Sunday, 13 March 2011

That would be an Ecumenical Matter

The premise of the video is one of trying not to get the old drunk guy to offend the bishop by insulting him in some manner,

This leads me to the question, with some links to the video; should religious groups have any involvement in science policy (particularly geosciences) . Now before I get started I really ought to point out that I have no religious faith and find blind faith in invisible friends a poor utilisation of 4 billion years of evolution. I will try to be balanced, but there is no guarantee.
So science is based on imperative evidence, deducing theories and testing them against observations. Then discussing these observations and theories within the larger framework of science to produce what can, after a substantial body of work be termed as ‘fact’. Religion is not, it is based on stories written millennia ago. Now it’s important to consider what religion has given science, Islam essentially produced modern astronomy, while Universities funded via Religious organisations have allowed leaps within science in both modern and ancient times.  In today’s science dominated and driven society though, there is little place for the word of an invisible lord.

Stem Cells are very possibly the most exciting area of medical research now, a simple view of news sites shows what opportunities this technique can give the world. With Heart Disease to Skin Replacement under the radar of Stem Cells, this is a beneficial technique to mankind. Ethical questions are aroused, via the creation of an embryos life to produce the necessary cells, but this is an Embryo, it has no real brain, nothing tangible that is a ‘life’.  Moral objection against such a beneficial treatment could be founded on perhaps a moral superiority, but let’s remind ourselves that Christianity doesn’t value all life as equal:

`As for your male and female slaves whom you may have--you may acquire male and female slaves from the pagan nations that are around you.’ Leviticus 25:44- New American Standard Version (1995).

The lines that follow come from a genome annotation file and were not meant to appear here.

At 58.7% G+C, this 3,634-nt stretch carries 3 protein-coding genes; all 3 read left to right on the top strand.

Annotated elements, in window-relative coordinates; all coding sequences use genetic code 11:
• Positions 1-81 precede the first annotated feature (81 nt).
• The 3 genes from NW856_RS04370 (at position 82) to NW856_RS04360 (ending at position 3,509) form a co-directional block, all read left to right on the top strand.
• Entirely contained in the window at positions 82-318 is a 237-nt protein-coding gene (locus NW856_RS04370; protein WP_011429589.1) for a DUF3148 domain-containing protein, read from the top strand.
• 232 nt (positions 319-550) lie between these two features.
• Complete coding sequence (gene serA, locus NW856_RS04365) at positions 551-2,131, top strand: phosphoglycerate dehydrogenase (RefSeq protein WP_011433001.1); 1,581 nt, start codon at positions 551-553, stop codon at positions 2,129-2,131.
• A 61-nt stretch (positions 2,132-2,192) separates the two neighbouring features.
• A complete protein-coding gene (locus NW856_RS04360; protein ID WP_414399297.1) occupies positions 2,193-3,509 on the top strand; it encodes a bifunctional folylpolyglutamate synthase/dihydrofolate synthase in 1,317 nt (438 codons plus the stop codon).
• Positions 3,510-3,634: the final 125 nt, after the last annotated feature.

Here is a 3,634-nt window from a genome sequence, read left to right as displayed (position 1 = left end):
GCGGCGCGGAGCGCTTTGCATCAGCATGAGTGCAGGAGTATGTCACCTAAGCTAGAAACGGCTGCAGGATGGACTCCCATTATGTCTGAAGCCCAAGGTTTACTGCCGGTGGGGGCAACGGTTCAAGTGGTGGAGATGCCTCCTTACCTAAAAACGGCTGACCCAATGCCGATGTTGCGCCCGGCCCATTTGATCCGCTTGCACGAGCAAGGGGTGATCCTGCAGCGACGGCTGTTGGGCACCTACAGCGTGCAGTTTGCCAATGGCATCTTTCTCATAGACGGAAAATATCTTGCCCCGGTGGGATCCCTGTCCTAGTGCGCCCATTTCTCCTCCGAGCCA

Plenty of Christians in argument to this little passage will instantly respond ‘It’s the Old Testament, so therefore it doesn’t count’ or something to that manner. Well, that’s handy since one of the big problems with Science and Religion seems to be right at the very beginning.  Yes, it’s time to get the shoe horn out, since for Geology we need to look for some Answers in Genesis.

Most geologists know the idea of creationism; essentially that the ‘mainstream’ scientific theories about the formation of the earth and associated life are incorrect and the story of genesis, as portrayed within the Bible is correct. Evolution is simply a ‘theory’ as is plate tectonics. This would be fine if it wasn’t for the widespread belief of this within the American (and other areas of the Globe). There are some frightening statistics;

Essentially only 16% of the American Population ‘believe’ that humans evolved. Thankfully the seven day creationist view is down (presumably because there is an increase in ‘intelligent design’). It would be tempting to apply this disbelief in evolution as to ignorance about the existence of the process. However further stats prove otherwise:  

How familiar would you say you are with each of the following explanations about the origin and development of life on earth -- very familiar, somewhat familiar, not too familiar, or not at all familiar? How about -- [RANDOM ORDER]?
2005 Aug 5-7
Not too
Not at all
Intelligent design

Despite the familiarity with evolution (45% and 37%), ‘belief’ in it is only sits at 16% (or 13% when the table above was produced), meanwhile creationist has a similar idea (presumably due to the integral links with the ‘theory’ and Christianity).